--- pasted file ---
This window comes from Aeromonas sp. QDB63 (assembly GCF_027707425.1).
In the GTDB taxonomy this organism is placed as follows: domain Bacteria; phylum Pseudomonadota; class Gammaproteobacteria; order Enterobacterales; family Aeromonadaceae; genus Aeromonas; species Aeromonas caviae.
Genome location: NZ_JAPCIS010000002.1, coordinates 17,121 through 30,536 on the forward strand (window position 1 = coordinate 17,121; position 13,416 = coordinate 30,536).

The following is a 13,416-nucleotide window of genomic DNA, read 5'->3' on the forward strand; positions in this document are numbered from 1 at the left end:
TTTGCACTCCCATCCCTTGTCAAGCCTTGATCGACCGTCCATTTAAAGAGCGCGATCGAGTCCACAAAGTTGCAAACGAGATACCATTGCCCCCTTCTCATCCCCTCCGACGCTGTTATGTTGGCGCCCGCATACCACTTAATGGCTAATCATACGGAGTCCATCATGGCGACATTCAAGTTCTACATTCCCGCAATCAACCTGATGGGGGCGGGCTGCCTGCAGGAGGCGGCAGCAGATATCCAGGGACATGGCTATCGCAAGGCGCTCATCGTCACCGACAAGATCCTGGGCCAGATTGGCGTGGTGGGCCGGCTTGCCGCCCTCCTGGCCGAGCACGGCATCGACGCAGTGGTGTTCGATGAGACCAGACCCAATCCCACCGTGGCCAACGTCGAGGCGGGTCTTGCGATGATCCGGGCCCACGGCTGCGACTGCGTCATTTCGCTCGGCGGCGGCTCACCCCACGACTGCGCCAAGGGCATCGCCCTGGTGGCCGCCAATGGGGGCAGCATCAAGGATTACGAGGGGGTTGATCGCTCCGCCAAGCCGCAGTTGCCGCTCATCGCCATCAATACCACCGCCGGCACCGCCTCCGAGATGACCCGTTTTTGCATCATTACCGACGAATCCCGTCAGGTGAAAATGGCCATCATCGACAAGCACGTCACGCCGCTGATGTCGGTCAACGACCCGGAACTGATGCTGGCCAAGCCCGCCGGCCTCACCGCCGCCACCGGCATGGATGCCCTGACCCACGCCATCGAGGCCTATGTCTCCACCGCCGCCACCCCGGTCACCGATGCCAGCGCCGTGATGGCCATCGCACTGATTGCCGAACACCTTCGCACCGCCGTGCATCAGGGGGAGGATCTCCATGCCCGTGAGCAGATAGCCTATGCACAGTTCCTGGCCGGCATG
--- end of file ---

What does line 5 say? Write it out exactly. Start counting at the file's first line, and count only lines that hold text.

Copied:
TTTGCACTCCCATCCCTTGTCAAGCCTTGATCGACCGTCCATTTAAAGAGCGCGATCGAGTCCACAAAGTTGCAAACGAGATACCATTGCCCCCTTCTCATCCCCTCCGACGCTGTTATGTTGGCGCCCGCATACCACTTAATGGCTAATCATACGGAGTCCATCATGGCGACATTCAAGTTCTACATTCCCGCAATCAACCTGATGGGGGCGGGCTGCCTGCAGGAGGCGGCAGCAGATATCCAGGGACATGGCTATCGCAAGGCGCTCATCGTCACCGACAAGATCCTGGGCCAGATTGGCGTGGTGGGCCGGCTTGCCGCCCTCCTGGCCGAGCACGGCATCGACGCAGTGGTGTTCGATGAGACCAGACCCAATCCCACCGTGGCCAACGTCGAGGCGGGTCTTGCGATGATCCGGGCCCACGGCTGCGACTGCGTCATTTCGCTCGGCGGCGGCTCACCCCACGACTGCGCCAAGGGCATCGCCCTGGTGGCCGCCAATGGGGGCAGCATCAAGGATTACGAGGGGGTTGATCGCTCCGCCAAGCCGCAGTTGCCGCTCATCGCCATCAATACCACCGCCGGCACCGCCTCCGAGATGACCCGTTTTTGCATCATTACCGACGAATCCCGTCAGGTGAAAATGGCCATCATCGACAAGCACGTCACGCCGCTGATGTCGGTCAACGACCCGGAACTGATGCTGGCCAAGCCCGCCGGCCTCACCGCCGCCACCGGCATGGATGCCCTGACCCACGCCATCGAGGCCTATGTCTCCACCGCCGCCACCCCGGTCACCGATGCCAGCGCCGTGATGGCCATCGCACTGATTGCCGAACACCTTCGCACCGCCGTGCATCAGGGGGAGGATCTCCATGCCCGTGAGCAGATAGCCTATGCACAGTTCCTGGCCGGCATG